I've been reading more and more books lately outside my "comfort zone," but I began reading this book by Cheryl Strayed thinking it would be a work I could really enjoy. My interest was really piqued by the Pacific Crest Trail (PCT) reference. I've hiked off and on over the years (more off than on lately, but I am getting back to it), and that includes the Pacific Crest Trail around and about Mt. Rainier in Washington State as well as in Oregon's Mt. Jefferson Wilderness. I enjoy books on nature as well as spiritual journeys, so I imagined this book to be right up my alley; I was wrong.
Initially, I was deeply taken by the book. In particular, I found its writing to have an unusually strong and unique narrative voice. (Early on in the reading, I even made an attempt or two to contact its author who lives just an hour north of us.) The love affair with the book wasn't to last long, however. Some important issues got into the way: namely the author's lifestyle and the way in which she glorified it in her writing.
Lost is really more like an autobiographical snapshot than anything else, and it's the non-fiction classification which presents one of the few writing quality criticisms. Non-fiction would seem to imply a book is without fiction, but I am profoundly skeptical that Cheryl Strayed truly recorded the order and nature of her wandering mind with such meticulous care while engaged in such a difficult physical endeavor. It takes a great deal of effort to record experiences accurately along the trail. Even on a day hike, this can be a challenge to do well. While I am skeptical of the factual accuracy of her account at times, many reading this likely couldn't care less. Does embellishment in non-fiction matter? As an author, I believe it does. Yes, there is probably a certain degree of creative exposition in much of the non-fiction market. The good non-fiction author, however, usually will identify it as such.
One of my problems with Cheryl Strayed's approach to non-fiction is that it seems to be hard to pick out what's true and what is likely an embellishment. When important dimensions of the novel are placed in question, the rest of the work also is cast into a different light. Strangely, a related problem with the work is a little harder to articulate. In simple terms, "a sense of place" seems to be conveyed infrequently. This may seem contradictory because of the above comments on the level of details...but sense of place goes beyond the factual details present in a work. My problem, I think, rests on the author's narcissistic and constant inward gaze into herself. This myopic view tends to create an inconsistent sense of place for the reader.
This introspective and bare honest narrative seems almost confessional at first. Perhaps as a Catholic, that's why I initially found it somewhat appealing. The problem, though, is that it's confession for the sake of confession and not for the sake of forgiveness or redemption. When confession is divorced from seeking forgiveness or embracing positive change, then it's nothing more than tell-all sensationalism. It's indeed hard to believe this misguided author enjoys reading Catholic writer Flannery O'Connor; perhaps she is a follower of the Church Without Christ.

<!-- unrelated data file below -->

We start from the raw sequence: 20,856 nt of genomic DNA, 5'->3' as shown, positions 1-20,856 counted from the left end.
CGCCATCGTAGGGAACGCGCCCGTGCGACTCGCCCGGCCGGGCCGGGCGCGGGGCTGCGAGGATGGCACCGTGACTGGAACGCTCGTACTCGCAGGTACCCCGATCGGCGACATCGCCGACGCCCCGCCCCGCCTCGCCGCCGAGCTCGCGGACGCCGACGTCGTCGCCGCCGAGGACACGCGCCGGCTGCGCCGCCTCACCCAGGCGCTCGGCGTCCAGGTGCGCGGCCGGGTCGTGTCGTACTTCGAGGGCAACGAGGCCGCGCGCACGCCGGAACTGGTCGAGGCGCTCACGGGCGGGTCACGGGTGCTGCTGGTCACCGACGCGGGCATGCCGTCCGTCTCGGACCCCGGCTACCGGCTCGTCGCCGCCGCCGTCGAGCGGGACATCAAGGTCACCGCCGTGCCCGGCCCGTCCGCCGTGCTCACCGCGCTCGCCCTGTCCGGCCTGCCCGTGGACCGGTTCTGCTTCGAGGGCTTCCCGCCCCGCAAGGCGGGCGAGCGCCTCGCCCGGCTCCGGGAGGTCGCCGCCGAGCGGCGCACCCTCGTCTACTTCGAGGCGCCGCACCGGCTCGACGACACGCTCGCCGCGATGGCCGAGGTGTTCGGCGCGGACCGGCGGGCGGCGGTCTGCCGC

I suppose it's that tell all approach that really is troubling. Let's just say there is too much information (TMI!) here. From her menstrual observations to shooting up heroin and lewd sexual behavior on a public beach at Brookings, Oregon during daylight hours, she paints a picture of a life in serious need of repair. In short, the author details a journey that could spark redemption and change in her life's direction; perhaps it has had a positive effect in the end. As a reader, though, all that she seems interested in is sensationalizing her escapades in the guise of a confession--but without a meaningful expression of guilt or desire to change at her core. It's an account that ultimately seems devoid of true depth of character, and it mistakes physical strength for inner strength. It embraces the culture of me at the expense of real truth and spiritual answers.
On the same day where I read a deeply disturbing article about daughters dating their biological fathers, moral relativism is indeed a lie. It may be popular with the culture at large--and apparently to the Oprah crowd--but serious readers recognize it for what it is. Abortion, drug abuse, and sexual immorality are an abyss that this traveler doesn't seem to confront so much as try to wish away. For me, the anger towards those in her past also evokes a song sung by the new Catholic singer Alanna-Marie Boudreau: "What's on Your Shoulder, Davey?" The singer's line goes "nobody's as evil as they seem to be, but hatred surely makes them worse." It's a simple truth, and nurturing hurts and injuries in our past is not really a way to rise above one's brokeness; it only serves as a distraction, a cover. It makes readers like me hope for the best for the author...but be all too grateful to let the book itself become lost.
(The film Wild is currently in select theaters and stars Reese Witherspoon. All I can say is that I hope the film is better than the book.)